Progressive women and their contributions
In the article ``A First Lady's First Priority'' April 29, the writer makes reference to Lady Bird Johnson. Her contributions were notable, but how could the incomparable accomplishments of Jacqueline Kennedy be passed over so whimsically? In the two years and 10 months she served the American people she produced Herculean feats. Mrs. Kennedy raised the cultural life of this country to a broad, national level -- ``A First Lady's Parting Gift.'' Sandra A. Merlini Marlborough, Mass.
This editorial effectively pointed out the valuable contribution toward combating drug abuse being made by First Lady Nancy Reagan. It also reminded us of contributions made by earlier First Ladies.
However, the contributions made by Lou Henry Hoover were omitted. She was the first president's wife to entertain a black woman in the White House, the wife of Rep. Oscar DePriest of Chicago. She was sharply criticized in newspapers and accused of ``defiling'' the White House. Author Joan Holt Wilson includes the following paragraphs about Mrs. Hoover in ``Herbert Hoover, Forgotten Progressive.''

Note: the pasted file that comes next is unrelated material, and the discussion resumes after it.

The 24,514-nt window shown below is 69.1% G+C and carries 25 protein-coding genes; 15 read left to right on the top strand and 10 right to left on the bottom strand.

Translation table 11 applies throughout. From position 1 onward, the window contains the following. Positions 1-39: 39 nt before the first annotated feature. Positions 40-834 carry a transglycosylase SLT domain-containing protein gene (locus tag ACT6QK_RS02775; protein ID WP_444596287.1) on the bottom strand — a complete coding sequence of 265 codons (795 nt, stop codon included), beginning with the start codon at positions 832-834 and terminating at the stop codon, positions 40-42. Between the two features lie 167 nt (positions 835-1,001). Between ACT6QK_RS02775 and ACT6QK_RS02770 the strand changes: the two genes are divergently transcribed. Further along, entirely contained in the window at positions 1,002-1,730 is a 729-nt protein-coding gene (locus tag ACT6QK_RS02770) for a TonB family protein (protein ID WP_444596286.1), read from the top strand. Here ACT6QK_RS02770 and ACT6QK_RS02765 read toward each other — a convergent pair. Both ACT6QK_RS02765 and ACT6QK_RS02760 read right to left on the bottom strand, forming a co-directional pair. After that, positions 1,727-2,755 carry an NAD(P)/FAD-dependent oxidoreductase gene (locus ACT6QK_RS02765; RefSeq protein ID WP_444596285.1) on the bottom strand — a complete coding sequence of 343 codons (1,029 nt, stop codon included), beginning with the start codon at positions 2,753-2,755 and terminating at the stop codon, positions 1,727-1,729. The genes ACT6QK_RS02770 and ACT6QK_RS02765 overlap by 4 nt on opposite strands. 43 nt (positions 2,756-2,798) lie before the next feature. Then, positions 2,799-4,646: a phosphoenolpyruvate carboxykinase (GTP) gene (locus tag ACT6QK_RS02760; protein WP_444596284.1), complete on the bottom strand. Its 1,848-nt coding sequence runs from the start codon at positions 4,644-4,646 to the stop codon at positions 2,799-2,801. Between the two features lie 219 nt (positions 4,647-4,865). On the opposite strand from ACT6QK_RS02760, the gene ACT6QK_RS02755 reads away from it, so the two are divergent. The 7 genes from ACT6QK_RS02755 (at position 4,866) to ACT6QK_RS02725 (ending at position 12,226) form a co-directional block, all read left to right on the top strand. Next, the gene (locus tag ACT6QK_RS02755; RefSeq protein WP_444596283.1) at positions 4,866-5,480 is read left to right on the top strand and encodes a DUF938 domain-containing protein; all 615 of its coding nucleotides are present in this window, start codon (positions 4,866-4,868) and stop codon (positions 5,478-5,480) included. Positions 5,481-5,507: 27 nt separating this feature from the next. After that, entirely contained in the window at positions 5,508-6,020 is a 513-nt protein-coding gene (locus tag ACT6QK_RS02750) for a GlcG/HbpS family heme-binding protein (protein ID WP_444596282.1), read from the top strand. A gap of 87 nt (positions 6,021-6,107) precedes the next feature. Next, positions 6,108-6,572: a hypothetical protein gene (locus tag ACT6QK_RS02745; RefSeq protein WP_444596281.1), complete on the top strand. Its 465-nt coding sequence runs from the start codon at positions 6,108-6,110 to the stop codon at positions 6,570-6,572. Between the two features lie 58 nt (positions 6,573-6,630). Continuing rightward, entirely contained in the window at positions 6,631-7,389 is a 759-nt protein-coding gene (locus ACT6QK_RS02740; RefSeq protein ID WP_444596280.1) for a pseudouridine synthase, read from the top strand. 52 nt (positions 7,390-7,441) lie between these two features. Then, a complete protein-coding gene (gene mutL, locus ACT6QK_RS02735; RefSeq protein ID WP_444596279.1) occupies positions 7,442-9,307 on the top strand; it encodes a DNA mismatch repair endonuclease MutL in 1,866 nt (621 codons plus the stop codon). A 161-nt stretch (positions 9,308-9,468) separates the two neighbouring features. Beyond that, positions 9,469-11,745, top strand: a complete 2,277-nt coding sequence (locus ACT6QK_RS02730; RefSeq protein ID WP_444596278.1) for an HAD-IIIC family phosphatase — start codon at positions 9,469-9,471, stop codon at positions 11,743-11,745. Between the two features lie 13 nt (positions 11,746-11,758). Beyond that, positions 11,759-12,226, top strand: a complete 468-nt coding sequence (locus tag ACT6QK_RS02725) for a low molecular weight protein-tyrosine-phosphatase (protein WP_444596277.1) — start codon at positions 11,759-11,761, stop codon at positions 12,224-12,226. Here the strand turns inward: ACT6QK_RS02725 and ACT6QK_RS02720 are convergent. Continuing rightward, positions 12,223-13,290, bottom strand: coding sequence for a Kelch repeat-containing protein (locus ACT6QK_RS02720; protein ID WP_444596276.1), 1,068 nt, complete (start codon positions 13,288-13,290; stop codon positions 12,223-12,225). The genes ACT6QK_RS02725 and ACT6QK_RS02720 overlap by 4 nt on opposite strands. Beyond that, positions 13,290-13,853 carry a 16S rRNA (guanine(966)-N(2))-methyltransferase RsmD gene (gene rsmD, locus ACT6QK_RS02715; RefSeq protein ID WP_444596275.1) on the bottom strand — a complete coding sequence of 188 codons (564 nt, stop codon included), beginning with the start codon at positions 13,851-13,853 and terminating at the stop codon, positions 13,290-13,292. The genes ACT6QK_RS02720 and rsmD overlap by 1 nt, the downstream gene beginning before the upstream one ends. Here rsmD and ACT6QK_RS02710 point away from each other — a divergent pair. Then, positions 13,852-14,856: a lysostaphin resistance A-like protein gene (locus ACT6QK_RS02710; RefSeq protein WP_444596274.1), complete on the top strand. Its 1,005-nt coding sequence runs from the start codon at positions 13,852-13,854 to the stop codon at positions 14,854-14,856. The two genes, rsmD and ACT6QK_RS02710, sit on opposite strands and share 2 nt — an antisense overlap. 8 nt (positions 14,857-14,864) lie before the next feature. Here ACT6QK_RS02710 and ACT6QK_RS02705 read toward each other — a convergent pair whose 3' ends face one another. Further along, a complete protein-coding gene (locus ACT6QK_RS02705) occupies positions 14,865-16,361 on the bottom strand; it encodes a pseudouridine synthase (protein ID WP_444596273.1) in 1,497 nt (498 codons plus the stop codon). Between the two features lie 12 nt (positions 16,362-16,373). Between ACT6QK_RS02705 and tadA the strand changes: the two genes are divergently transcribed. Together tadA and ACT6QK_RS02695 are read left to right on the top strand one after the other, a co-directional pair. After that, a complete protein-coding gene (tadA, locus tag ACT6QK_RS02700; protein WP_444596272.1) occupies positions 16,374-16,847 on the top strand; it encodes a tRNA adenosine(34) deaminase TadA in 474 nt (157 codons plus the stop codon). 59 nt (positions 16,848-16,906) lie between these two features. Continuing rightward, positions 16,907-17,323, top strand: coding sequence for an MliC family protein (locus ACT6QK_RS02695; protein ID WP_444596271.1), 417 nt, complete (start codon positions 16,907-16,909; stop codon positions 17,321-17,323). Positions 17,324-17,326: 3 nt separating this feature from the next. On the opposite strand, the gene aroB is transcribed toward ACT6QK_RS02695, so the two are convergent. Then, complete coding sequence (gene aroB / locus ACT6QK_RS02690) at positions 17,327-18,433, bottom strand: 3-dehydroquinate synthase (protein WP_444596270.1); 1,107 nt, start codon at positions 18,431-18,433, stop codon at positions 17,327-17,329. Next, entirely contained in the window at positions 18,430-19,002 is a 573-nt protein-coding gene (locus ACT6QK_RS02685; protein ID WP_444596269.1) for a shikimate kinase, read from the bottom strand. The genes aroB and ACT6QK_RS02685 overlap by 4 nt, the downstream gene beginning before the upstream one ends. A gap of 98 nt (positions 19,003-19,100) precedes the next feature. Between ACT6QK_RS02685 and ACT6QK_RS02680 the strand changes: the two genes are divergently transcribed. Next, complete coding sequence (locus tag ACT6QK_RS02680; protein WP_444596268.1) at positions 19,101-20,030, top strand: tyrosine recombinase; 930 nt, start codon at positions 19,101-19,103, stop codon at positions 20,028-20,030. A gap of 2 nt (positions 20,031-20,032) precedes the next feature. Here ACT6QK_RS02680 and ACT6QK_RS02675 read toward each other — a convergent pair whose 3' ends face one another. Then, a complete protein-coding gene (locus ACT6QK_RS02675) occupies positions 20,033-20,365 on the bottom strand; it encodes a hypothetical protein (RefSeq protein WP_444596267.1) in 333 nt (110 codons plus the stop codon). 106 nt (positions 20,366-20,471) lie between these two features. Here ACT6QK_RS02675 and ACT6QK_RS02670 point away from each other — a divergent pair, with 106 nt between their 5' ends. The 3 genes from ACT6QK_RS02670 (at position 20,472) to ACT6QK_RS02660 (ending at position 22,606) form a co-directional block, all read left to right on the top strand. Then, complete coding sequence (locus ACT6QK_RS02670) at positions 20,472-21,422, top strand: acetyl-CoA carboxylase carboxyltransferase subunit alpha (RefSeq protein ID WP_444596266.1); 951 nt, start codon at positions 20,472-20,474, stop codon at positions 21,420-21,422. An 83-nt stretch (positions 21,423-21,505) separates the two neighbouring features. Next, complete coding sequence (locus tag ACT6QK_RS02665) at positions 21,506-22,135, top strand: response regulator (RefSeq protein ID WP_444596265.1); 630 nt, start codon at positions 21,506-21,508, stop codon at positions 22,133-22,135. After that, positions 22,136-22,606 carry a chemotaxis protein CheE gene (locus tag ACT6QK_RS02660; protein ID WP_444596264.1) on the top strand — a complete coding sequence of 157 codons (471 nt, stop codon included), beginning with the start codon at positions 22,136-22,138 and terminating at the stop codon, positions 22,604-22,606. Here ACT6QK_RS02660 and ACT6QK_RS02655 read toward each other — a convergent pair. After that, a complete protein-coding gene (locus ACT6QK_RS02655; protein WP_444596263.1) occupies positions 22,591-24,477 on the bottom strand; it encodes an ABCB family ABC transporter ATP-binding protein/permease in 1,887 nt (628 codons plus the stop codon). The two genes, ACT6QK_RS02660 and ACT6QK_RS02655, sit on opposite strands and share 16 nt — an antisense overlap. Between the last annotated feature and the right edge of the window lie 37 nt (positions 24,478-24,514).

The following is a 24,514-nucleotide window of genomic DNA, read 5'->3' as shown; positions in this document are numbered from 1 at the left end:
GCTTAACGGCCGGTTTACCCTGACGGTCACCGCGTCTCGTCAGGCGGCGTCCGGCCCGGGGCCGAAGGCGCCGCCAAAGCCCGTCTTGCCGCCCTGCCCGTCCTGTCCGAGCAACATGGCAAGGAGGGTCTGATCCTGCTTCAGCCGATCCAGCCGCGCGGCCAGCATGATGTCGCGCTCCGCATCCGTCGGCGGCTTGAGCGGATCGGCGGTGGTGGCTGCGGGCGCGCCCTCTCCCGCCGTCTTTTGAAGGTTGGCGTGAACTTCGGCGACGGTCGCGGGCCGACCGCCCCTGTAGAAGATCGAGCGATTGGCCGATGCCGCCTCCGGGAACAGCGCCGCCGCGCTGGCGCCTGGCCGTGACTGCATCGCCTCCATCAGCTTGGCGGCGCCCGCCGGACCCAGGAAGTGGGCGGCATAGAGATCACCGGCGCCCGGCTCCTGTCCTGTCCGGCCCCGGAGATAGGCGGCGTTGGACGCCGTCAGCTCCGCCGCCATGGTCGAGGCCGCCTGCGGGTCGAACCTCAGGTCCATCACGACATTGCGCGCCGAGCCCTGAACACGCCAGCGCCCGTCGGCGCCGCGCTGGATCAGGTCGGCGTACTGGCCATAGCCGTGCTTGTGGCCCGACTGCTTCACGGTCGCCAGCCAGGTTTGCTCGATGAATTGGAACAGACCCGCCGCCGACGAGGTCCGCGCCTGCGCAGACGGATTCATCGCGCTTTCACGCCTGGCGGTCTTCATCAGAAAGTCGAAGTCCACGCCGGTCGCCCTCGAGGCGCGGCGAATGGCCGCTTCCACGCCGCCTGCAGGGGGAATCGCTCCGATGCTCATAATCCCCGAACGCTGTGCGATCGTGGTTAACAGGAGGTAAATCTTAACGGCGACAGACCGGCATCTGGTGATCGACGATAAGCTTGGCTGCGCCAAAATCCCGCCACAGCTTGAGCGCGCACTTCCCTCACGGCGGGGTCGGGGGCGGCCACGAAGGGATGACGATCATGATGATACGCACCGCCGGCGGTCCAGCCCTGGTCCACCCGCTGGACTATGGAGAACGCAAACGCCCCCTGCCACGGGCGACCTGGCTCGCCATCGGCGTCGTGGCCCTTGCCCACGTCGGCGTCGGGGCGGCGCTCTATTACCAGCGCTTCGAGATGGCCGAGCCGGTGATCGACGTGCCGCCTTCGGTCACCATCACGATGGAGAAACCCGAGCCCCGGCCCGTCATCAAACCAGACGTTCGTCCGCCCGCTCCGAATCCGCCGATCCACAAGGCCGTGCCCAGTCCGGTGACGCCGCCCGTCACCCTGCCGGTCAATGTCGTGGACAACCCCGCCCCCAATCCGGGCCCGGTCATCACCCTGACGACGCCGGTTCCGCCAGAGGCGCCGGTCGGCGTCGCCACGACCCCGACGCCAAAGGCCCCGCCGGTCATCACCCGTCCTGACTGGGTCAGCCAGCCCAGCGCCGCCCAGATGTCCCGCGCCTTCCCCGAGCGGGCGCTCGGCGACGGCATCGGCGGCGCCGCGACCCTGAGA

``She also urged women to use their newly won right to vote and to choose independent careers even if they were married, once telling a 1926 Girl Scout convention that the woman who used her children as an excuse for not pursuing professional interests was lazy . . . she was a national organizer of women and a positive model for them, always insisting that women could and should control their own lives.
Under her leadership for example, Girl Scout membership increased from 100,000 in 1921 to almost one million in 1933.'' Phyllis D. Levers Menlo Park, Calif.
The article ``Advice to today's Cinderellas: fit yourself for a job, not a slipper,'' [May 6] is an important message to young women today. But what about encouraging them to see that work can be integrated into one's being. Work can be viewed as a pleasurable aspect of life, which if planned for, can improve the quality of life and also the quality of relationships and family. I always find it astounding that our society places such little status on the occupation of ``motherhood.'' Do we provide educational training for such a role, do we provide encouragement and social status for such a role? C. M. LaFia San Francisco
Letters are welcome. Only a selection can be published and none individually acknowledged. All are subject to condensation. Please address letters to ``readers write.''